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Digital fraudsters are using compromised servers and bogus links in an ongoing effort to target LinkedIn members with scams.

The scam began when a Sophos employee received what it appeared to be an unexceptional email from someone they know in real life and with whom they keep in touch on LinkedIn. The body of the LinkedIn message informed the recipient that they had a document hosted through OneDrive awaiting them. The attack message didn’t provide any information about the document’s contents, but it did use the text “www.businessingith” at the start of the embedded link to try to create an air of professional legitimacy.

The suspicious LinkedIn message received by the Sophos team member. (Source: Sophos)

Immediately, the team member was suspicious that their LinkedIn connection had used their full name and not the shortened name by which they regularly go by.

This suspicion was well-founded, as it turned out.

Indeed, the embedded URL might have began with “www.businessinsight,” but its second half contained the name of someone else’s website–specifically, a U.S. entertainer’s website whose web server suffered a compromise. Clicking on the link spurred the campaign to use a redirection script, thus diverting the request to a second server in Mexico that maintained a valid HTTPS certificate. This action landed the user on a page whose URL ended with “/office365,” which would suggest it was a phishing landing site page at one time. In this case, however, the page simply displayed a 404 error message in Spanish.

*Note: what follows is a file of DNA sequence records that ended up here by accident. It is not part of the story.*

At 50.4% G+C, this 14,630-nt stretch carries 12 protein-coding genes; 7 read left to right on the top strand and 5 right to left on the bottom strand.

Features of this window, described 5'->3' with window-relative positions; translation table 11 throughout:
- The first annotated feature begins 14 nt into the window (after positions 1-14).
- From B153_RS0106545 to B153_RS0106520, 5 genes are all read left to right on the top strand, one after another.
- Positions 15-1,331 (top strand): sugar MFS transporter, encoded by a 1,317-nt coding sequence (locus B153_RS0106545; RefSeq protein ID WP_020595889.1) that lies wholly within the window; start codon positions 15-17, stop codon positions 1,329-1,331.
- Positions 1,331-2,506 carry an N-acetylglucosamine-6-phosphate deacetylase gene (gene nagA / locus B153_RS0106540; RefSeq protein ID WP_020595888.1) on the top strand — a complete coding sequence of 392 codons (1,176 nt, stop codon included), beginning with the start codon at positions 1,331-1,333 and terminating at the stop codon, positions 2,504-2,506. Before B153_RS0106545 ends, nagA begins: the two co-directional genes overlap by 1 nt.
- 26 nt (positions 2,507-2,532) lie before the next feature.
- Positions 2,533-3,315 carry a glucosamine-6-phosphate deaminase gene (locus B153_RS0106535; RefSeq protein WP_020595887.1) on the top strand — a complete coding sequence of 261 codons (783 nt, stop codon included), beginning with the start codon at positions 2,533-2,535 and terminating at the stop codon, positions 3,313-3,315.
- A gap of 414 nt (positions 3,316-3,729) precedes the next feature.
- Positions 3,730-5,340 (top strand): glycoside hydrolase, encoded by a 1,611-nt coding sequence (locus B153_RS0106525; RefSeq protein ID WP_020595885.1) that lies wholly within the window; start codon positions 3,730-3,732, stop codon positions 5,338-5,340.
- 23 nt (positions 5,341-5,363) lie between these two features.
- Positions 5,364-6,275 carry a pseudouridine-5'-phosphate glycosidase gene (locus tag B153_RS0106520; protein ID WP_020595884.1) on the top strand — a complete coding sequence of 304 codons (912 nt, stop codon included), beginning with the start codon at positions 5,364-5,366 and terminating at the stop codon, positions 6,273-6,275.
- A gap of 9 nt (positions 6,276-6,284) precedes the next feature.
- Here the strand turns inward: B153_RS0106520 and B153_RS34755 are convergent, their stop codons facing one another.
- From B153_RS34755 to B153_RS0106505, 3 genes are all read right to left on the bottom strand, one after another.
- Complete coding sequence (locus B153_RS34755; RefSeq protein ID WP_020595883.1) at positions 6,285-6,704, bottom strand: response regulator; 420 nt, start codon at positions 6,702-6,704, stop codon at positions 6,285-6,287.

Curious, the Sophos team decided to append related text to “www.businessinsight.” They found a number of subdomains that all redirected to different “dating portals” using the same PHP redirection script as the one they uncovered on the U.S. entertainer’s website. The purpose of many of these pages was to trick users into handing over their payment card credentials, but some were after users’ online passwords.

Paul Ducklin expanded upon the impact of this discovery in an article for Naked Security:

By redirecting only URLs that the entertainer himself didn’t intend to serve up, and thus wouldn’t know to look for, the crooks made sure that that the original web pages continued working just fine, so neither he nor his customers would see anything unusual. Nevertheless, the redirection script provided the crooks with a general-purpose mechanism for running a range of different spamming, phishing and scamming campaigns at the same time, with the target site determined by the URL that the crooks used each time.

This latest scam highlights the importance of LinkedIn users taking steps to protect themselves against ruses sent through the social networking site. This resource can help them defend against some of the most common scam variants.